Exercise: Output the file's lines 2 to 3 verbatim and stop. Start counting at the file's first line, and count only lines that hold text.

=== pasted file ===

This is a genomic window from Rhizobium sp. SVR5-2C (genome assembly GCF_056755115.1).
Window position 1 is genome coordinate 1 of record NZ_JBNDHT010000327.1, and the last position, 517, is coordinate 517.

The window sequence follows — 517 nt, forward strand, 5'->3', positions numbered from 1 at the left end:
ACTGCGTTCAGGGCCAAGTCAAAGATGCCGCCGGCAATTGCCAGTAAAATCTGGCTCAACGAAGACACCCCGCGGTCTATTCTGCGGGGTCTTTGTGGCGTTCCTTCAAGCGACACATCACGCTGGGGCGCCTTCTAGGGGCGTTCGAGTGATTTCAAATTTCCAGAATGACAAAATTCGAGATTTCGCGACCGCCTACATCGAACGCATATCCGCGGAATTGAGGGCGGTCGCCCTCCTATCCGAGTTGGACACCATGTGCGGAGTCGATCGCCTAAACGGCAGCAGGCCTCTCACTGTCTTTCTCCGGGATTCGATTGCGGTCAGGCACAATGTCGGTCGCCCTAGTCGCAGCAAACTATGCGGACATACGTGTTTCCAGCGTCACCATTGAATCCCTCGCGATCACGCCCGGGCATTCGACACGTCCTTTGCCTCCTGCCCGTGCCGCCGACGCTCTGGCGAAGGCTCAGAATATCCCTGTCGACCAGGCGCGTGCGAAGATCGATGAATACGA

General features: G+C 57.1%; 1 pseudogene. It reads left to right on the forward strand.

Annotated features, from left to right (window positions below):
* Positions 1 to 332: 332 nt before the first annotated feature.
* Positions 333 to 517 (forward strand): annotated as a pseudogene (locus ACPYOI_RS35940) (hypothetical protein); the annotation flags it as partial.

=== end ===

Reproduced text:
Window position 1 is genome coordinate 1 of record NZ_JBNDHT010000327.1, and the last position, 517, is coordinate 517.

The window sequence follows — 517 nt, forward strand, 5'->3', positions numbered from 1 at the left end: